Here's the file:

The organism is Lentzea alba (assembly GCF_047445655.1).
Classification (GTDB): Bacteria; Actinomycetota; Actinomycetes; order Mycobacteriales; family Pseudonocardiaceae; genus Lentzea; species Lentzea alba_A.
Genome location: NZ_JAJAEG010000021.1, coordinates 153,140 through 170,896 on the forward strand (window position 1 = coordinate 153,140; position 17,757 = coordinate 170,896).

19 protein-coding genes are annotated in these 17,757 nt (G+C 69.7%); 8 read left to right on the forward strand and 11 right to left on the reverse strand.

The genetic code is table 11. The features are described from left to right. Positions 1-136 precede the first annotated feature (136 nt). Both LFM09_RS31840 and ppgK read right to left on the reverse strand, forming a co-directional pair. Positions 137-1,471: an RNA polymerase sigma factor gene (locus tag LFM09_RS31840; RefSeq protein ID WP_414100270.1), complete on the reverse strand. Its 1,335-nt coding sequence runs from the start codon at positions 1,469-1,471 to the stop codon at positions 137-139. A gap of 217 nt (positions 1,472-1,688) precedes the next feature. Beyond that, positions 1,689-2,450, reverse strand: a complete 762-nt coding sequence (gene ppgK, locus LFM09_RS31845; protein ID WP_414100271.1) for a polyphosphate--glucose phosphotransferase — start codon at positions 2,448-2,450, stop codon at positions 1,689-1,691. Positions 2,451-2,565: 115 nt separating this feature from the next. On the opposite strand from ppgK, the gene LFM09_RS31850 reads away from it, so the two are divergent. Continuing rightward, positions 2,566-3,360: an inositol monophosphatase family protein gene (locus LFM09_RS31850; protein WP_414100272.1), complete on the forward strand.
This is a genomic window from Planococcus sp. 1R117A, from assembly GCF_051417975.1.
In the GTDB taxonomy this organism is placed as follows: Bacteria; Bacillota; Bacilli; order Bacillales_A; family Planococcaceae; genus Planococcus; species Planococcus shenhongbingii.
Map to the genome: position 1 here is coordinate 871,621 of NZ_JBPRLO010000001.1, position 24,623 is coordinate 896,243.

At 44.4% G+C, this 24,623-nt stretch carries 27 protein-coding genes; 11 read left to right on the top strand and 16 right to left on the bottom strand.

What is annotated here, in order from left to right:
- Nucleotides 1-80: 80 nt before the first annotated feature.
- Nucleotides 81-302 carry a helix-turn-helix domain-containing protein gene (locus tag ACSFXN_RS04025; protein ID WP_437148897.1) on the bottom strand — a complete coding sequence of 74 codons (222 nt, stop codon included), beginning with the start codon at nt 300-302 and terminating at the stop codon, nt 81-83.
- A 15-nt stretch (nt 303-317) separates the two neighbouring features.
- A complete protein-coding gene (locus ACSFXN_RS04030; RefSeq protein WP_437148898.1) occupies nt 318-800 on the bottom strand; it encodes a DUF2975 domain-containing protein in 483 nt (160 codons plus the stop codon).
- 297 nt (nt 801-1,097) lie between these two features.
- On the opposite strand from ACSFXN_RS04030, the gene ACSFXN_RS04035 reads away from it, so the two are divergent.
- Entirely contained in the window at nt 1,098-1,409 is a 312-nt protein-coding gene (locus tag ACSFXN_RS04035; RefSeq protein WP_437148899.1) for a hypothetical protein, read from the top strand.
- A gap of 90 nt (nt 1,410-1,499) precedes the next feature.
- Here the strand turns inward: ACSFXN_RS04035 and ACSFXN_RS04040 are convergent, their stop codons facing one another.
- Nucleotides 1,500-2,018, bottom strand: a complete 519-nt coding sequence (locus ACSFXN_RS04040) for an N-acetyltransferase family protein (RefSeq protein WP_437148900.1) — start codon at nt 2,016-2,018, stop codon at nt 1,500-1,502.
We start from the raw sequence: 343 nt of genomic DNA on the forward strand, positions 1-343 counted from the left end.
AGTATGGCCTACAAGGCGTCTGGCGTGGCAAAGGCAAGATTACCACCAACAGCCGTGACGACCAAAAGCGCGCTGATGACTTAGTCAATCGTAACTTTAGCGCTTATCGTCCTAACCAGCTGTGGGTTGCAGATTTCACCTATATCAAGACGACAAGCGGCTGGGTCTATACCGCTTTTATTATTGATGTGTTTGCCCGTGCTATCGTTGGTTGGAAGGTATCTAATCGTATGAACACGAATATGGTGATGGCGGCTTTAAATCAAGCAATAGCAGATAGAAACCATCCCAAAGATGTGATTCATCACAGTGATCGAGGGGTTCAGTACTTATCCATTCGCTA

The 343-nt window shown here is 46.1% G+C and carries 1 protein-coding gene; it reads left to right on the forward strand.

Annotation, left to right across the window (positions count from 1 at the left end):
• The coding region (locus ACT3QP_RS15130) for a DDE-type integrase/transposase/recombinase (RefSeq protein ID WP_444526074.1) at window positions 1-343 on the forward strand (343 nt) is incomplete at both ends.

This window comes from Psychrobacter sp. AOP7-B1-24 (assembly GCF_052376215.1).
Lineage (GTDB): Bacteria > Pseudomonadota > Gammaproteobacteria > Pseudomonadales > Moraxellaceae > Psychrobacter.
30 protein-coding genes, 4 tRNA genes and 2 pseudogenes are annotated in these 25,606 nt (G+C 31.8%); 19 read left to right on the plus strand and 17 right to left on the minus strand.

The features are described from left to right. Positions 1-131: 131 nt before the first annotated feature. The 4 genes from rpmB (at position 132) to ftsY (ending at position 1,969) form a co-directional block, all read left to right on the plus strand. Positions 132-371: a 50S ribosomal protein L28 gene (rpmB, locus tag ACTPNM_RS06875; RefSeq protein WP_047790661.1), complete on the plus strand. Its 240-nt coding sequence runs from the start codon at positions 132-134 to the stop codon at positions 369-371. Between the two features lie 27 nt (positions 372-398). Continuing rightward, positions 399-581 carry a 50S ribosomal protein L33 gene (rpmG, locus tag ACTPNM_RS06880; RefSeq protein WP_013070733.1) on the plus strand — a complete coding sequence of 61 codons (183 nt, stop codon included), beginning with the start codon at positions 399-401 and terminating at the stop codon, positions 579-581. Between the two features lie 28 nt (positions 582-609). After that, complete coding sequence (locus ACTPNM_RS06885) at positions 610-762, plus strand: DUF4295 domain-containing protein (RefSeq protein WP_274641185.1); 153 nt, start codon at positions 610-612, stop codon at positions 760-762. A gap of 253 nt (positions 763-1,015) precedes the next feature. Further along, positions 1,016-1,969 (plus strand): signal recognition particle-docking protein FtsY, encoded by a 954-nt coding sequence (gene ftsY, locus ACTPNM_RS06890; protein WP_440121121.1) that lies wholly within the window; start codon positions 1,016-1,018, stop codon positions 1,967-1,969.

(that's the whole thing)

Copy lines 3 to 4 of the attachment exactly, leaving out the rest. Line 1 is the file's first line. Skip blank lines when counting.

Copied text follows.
Genome location: NZ_JAJAEG010000021.1, coordinates 153,140 through 170,896 on the forward strand (window position 1 = coordinate 153,140; position 17,757 = coordinate 170,896).

19 protein-coding genes are annotated in these 17,757 nt (G+C 69.7%); 8 read left to right on the forward strand and 11 right to left on the reverse strand.